For a racing boat (a totally different duty cycle than the warplane, more like today’s race plane) the engines were revved higher, compression or boost might be increased (Merlins already needed “grape juice” 115 octane to make full manifold pressure without detonation, so increasing compression was asking for trouble) and all kinds of tricks boosted power to over 2,000 hp with a concomitant shortening of service life. I get the impression that in the heyday of unlimited hydroplane piston engines (50s-70s?) there were a lot more surplus parts, and even the best funded race boats tried to get a season out of an engine, as car racers of that era did.

      The many different variations of Merlin and Allison are also a source of trouble. Imagine building a race engine, not knowing your crankshaft or rods were from an early 1935 model that was good for 700 hp.

      1. aGrimm

        Still no video, but did the YouTube. Thanks. Very cool plane. Every day you teach me something new – thanks. Your engine discussion with others chiming in has been most enjoyable.

  2. RobRoySimmons

    Back in the day the tractor pullers used the RR or Allison, and they were sweet sounding.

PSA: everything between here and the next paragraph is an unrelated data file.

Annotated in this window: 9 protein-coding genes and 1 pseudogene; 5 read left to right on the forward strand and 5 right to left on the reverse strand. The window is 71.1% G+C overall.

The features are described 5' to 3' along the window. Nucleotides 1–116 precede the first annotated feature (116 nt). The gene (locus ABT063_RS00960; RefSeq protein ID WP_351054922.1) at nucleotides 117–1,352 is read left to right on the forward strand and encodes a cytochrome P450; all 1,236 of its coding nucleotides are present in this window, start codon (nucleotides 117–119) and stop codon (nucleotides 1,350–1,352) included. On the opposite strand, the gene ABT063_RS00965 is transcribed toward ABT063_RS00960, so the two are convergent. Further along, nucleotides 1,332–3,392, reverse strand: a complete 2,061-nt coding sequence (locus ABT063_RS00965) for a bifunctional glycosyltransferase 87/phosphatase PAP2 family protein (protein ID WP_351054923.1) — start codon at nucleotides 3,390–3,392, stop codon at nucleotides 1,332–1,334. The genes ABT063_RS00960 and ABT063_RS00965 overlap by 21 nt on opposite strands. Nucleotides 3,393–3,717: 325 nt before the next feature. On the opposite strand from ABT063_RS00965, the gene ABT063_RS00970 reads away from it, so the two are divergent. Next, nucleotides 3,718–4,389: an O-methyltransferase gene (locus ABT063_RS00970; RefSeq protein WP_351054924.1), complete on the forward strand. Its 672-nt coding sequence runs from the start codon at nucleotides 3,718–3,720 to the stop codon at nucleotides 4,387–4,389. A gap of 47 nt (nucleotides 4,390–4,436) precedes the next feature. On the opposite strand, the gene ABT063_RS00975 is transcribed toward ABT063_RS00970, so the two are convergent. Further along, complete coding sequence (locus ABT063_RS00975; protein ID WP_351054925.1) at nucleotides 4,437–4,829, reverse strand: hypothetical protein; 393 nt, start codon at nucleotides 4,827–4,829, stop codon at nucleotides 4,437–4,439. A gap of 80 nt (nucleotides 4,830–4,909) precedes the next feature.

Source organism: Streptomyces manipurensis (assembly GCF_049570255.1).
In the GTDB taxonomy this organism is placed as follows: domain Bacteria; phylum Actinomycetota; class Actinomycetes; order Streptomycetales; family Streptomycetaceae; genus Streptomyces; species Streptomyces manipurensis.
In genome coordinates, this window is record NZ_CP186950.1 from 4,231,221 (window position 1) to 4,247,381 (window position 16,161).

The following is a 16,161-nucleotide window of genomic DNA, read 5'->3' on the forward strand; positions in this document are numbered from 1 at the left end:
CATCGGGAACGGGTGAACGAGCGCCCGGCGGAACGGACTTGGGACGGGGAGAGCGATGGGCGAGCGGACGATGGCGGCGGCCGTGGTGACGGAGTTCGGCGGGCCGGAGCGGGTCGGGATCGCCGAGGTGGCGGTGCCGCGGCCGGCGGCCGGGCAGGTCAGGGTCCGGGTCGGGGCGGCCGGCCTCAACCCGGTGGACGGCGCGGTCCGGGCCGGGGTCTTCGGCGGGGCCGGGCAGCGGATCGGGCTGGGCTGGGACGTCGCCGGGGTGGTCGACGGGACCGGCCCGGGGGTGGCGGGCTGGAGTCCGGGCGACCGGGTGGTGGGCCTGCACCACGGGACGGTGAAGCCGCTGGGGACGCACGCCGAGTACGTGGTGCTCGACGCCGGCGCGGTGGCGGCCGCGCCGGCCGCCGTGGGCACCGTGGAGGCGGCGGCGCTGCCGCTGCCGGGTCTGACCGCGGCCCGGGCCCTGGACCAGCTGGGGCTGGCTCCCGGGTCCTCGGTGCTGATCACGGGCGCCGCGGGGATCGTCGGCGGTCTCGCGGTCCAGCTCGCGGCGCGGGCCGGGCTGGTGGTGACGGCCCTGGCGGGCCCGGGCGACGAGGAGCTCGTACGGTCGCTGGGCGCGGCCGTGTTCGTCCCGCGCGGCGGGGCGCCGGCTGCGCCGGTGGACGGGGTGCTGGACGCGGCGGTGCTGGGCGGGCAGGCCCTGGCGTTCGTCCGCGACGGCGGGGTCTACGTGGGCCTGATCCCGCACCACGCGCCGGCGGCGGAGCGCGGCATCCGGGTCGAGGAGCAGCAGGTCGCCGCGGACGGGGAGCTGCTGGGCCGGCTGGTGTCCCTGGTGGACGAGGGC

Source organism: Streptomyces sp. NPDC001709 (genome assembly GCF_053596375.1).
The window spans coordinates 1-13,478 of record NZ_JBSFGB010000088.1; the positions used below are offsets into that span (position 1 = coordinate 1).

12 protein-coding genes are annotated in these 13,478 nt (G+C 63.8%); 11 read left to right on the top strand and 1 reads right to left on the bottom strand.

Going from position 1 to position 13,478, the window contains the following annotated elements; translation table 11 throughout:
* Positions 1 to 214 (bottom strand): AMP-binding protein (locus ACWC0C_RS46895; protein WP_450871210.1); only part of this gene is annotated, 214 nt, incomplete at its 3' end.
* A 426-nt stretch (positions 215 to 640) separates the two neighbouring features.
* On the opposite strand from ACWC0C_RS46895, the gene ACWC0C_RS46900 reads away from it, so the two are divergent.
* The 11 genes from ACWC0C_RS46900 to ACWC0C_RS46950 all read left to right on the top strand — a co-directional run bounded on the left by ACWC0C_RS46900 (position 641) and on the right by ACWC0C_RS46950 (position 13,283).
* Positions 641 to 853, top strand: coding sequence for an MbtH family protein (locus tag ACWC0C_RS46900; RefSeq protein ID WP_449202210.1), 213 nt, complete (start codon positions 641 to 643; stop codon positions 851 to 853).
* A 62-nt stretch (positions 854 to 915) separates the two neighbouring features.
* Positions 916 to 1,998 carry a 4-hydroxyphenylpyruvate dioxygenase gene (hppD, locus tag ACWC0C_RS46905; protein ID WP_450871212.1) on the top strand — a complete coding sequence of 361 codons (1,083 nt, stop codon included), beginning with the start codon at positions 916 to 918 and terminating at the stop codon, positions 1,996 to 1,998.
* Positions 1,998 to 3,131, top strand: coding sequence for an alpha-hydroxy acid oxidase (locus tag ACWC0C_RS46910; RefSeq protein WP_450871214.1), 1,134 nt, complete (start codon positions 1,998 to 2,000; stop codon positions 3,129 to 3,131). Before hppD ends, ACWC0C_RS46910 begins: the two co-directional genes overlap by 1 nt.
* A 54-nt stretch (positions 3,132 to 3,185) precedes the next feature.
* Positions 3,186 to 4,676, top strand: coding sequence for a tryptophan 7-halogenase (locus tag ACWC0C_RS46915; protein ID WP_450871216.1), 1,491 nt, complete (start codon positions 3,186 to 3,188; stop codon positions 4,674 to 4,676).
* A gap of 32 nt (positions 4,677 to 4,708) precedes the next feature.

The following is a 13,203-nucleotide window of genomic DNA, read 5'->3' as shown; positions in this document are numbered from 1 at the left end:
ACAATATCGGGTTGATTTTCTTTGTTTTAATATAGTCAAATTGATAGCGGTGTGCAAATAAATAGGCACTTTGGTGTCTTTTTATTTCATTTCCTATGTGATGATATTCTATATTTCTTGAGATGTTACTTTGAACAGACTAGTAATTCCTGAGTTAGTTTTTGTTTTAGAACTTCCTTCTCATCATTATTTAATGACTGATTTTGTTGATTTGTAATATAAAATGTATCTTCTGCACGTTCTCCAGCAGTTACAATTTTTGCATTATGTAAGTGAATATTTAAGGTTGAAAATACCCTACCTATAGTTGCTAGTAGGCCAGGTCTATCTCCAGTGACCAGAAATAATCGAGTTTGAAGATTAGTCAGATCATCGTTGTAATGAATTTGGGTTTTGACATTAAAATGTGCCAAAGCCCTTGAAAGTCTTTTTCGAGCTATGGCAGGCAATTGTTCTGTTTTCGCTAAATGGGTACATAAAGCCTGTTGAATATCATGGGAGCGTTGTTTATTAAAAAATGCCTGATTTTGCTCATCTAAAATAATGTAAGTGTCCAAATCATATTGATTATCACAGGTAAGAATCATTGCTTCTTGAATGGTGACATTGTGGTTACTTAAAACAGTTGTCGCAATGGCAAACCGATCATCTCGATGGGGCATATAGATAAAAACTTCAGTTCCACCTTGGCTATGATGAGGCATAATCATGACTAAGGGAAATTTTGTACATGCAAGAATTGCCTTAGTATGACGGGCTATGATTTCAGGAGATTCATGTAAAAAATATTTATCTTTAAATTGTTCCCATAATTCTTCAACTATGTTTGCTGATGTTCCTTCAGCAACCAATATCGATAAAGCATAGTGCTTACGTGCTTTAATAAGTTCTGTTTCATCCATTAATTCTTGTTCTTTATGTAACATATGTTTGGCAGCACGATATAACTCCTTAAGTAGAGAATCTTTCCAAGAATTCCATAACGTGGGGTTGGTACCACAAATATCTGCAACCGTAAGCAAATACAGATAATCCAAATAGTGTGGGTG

Displaced by V-8s when they figured out a compatible drive train.

    1. Hognose Post author

      Nothing sounds like a geared 30º V-12, although a 30º V-6 is close. One of the homebuilt P-51 replicas uses a V-6 for that reason, and the sound is … approximate. Not quite right.

  3. RobRoySimmons

    If you have a healthy heart then check out the youtube video of “16 Spitfires” 3:27 of motorized bliss, though I must warn you once they get past doing the formation fly bys there exists the possibility of excessive heart palpatations.

    1. Hognose Post author

      There are a lot of tank engines around, based on the same design but optimized for low-rpm grunt. Allison made the engines in M47s and M48s (Leno has one in a steampunk-styled car) and Rolls-Royce made a tank version of the Merlin called the Meteor, that has been built into a couple of cars over in Europe. One by a guy named Peter Dodd or Dodds — thing looks like the 1970s personal-luxury-coupe from hell. The tank engines would probably be a better choice for a tractor pull where the game is instantaneous torque delivery.